Although small, Gulur’s study is not the only one of its kind. At the University of Arizona, Dr. Mohab Ibrahim, professor of anesthesiology, neurosurgery and pharmacology; with Laurent Martin, associate professor of anaesthesiology; and other colleagues have published half a dozen papers over the past four years demonstrating the power of blue light for pain relief. In one, published in 2020 in the magazine Headache (meaning “headache”), investigators recruited 29 people with migraines and exposed them to a green LED light for one to two hours – which the university provided for people to install in their homes – every day for 10 weeks in a different dark room. The treatment reduced the number of headache days by 70 percent in people with episodic migraines compared with their initial headache frequency, and by nearly 60 percent in people with chronic, more frequent migraines. . (The group exposed to the white LED showed no change.) In another paper, published the following year. in the magazine AnalgesicIbrahim recruited 21 fibromyalgia patients, administered the same therapy, and found that eight out of 10 people reported their pain when they were exposed to white light dropped below 5 points when they were exposed. with green.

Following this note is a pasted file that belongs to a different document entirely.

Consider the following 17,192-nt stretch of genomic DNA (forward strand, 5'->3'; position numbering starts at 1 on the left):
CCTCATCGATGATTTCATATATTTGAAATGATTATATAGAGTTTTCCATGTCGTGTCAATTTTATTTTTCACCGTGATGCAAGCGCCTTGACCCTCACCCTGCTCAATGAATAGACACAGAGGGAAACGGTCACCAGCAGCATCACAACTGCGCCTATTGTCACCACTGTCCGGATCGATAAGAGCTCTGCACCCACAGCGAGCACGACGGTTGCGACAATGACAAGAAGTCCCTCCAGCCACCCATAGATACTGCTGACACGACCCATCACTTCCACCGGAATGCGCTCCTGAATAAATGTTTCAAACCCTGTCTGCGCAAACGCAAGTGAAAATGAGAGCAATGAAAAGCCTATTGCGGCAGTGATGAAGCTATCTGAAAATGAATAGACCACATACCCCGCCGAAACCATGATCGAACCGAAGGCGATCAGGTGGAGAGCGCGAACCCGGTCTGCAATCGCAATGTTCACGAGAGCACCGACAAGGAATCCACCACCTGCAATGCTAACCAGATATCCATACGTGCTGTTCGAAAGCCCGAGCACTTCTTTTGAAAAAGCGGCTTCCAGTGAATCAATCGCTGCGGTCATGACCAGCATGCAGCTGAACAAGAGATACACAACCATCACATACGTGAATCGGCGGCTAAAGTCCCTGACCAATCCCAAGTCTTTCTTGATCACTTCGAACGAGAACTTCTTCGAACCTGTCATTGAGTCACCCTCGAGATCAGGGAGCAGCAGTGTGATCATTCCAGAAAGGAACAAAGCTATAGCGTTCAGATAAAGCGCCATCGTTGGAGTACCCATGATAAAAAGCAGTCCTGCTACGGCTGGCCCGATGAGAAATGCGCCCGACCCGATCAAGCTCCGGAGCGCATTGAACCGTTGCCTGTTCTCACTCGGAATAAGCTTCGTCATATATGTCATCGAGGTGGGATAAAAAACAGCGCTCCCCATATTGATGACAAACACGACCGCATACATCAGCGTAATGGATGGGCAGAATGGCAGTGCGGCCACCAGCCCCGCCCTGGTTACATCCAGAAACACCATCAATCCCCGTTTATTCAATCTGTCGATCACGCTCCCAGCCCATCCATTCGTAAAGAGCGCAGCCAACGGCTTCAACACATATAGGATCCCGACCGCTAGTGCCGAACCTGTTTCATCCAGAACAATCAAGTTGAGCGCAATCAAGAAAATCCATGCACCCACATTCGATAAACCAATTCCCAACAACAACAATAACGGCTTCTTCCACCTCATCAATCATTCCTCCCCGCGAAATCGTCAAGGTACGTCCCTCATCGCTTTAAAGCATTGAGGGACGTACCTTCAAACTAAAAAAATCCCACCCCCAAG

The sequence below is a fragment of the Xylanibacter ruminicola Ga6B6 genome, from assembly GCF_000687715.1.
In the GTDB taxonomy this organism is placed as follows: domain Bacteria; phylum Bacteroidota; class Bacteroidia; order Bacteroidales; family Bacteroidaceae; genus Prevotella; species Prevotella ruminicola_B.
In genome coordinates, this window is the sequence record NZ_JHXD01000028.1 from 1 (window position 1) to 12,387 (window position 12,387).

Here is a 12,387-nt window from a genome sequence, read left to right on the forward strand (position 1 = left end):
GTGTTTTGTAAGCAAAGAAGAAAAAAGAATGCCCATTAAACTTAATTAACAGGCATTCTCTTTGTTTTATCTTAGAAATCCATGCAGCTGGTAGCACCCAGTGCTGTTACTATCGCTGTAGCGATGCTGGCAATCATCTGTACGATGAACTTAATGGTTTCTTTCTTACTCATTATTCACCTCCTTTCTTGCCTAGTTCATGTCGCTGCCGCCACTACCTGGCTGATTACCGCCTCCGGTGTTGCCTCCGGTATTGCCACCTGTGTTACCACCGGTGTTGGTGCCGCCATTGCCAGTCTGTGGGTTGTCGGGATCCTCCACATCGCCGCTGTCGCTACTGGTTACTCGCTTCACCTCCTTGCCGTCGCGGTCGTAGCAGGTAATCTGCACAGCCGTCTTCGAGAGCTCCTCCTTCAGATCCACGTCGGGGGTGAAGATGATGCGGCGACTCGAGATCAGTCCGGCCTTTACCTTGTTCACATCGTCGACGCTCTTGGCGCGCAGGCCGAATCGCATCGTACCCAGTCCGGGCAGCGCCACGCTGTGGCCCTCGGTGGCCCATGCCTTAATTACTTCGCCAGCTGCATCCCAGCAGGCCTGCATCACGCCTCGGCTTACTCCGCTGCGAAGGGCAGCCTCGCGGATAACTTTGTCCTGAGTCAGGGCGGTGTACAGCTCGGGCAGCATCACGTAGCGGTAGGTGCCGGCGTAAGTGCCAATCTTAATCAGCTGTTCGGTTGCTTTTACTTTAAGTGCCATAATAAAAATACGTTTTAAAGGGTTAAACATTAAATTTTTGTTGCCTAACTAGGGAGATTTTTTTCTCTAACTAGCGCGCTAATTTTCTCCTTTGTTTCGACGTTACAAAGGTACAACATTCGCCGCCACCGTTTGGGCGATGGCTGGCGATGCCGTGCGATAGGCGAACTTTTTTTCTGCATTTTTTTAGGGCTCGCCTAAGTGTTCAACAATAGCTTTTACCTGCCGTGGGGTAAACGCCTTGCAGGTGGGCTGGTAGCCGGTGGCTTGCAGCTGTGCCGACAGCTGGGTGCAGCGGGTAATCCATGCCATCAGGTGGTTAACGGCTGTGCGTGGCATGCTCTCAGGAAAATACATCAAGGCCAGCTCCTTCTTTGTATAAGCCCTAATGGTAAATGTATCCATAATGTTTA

“There are nerve pathways that start in the eye and can trace back to certain brain regions,” says Ibrahim, who is also medical director of the Holistic Pain and Addiction Center at Banner University Medical Center. . “Some of these regions are heavily involved in pain regulation.” Through a mechanism that is not fully understood, the green light appears to interrupt this connection, providing pain relief without the need for medication, or at least not much.

“This is a simple approach,” says Ibrahim. “There is still some skepticism, and rightfully so. When you make an extraordinary claim, you must have extraordinary evidence. But the more research and research is funded, the closer we are to reaching the critical mass of evidence that shows that, OK, something is really happening here. “

Break the cycle